Fans want to know when the switch-hitting catcher will be joining the Indians to replace struggling catcher Roberto Perez. Manager Terry Francona was asked that question before his offense pulled another no-show in a 7-2 loss to the A's at Oakland Coliseum.
"We signed Roberto to a four-year contract," said Francona. "It's not just your batting average. I mean we'd like all our guys to be hitting .300, that would be great. But you're talking about running a staff. Doing all the things that Roberto has taken the time to learn."
Perez is hitting .141 (13-for-92) with one homer and six RBI. In the last couple of years, he's pushed Yan Gomes for playing time, but this year Gomes has re-established himself as the No.1 catcher.
Mejia, meanwhile, is pounding the ball at Columbus after a slow start. Mejia, in his first year at Triple-A, hit .187 (17-for-91) in April and .192 (14-for-73) in May. In June, he hit .467 (43-for-92) with four homers and 23 RBI.
In his last nine games, Mejia has had two or more hits in each game. He had seven hits in his last two games through Friday.
"I'm thrilled the kid is doing what he's doing," said Francona. "We all feel that this kid is going to help us. You've also got a young kid. You don't want him to come up and sit the bench. That's not developing."
The Indians promoted Mejia for one day when they Perez got hit by a pitch against the Tigers on June 10. Perez didn't have to go on the disabled list, but the Indians were trying to be careful.
Francona said there was another reason for his promotion, not matter how brief it was.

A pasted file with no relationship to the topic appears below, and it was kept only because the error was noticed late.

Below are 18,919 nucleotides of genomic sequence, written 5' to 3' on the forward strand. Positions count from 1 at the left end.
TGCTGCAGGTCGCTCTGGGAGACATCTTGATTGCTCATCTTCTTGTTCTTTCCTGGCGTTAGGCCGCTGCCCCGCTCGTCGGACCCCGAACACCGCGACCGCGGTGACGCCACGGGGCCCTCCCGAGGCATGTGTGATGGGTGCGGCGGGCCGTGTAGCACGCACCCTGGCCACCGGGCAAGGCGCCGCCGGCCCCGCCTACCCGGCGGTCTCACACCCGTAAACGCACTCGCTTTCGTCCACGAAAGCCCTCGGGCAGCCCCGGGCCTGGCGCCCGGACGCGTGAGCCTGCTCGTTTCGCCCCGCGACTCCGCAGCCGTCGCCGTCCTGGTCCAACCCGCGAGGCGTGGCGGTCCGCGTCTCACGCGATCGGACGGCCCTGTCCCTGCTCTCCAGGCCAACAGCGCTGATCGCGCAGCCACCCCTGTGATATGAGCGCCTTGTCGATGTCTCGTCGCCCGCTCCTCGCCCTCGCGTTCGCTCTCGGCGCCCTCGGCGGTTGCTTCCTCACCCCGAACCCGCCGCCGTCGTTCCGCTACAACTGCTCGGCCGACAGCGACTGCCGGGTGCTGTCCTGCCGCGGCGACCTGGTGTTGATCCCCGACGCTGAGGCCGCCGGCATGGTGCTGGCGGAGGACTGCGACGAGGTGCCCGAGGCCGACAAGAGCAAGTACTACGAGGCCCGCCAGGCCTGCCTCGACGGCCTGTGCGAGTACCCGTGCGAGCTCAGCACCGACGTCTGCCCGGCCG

"We called him up for that one day because he wasn't doing very well," said Francona. "We thought that might give him a shot in the arm and he took off. So maybe that helped."
The Indians have tried to make Mejia more versatile so they can get his bat to the big leagues even though he's blocked by Gomes and Perez behind the plate. They sent him to the Arizona Fall League after last season to learn to play third, but that didn't go well. This year he's made 20 starts in the outfield - 19 in left and one in right - while making 35 starts at catcher.
"He's not ready (to play the outfield in the big leagues)," said Francona. "I think there was talk about trying to play him some more. Maybe with next year being an option. You know when they go into the winter you can at least have that be an option."
But Francona said that when you cut to the chase, Mejia wants to catch.
"I understand that," said Francona. "We're trying to tell him, 'Hey, we think you're a good catcher, but if you can do this, you might get to the big leagues quicker. Until a kid is sold on it. ... I'm not sure (if it's a good idea to push him)."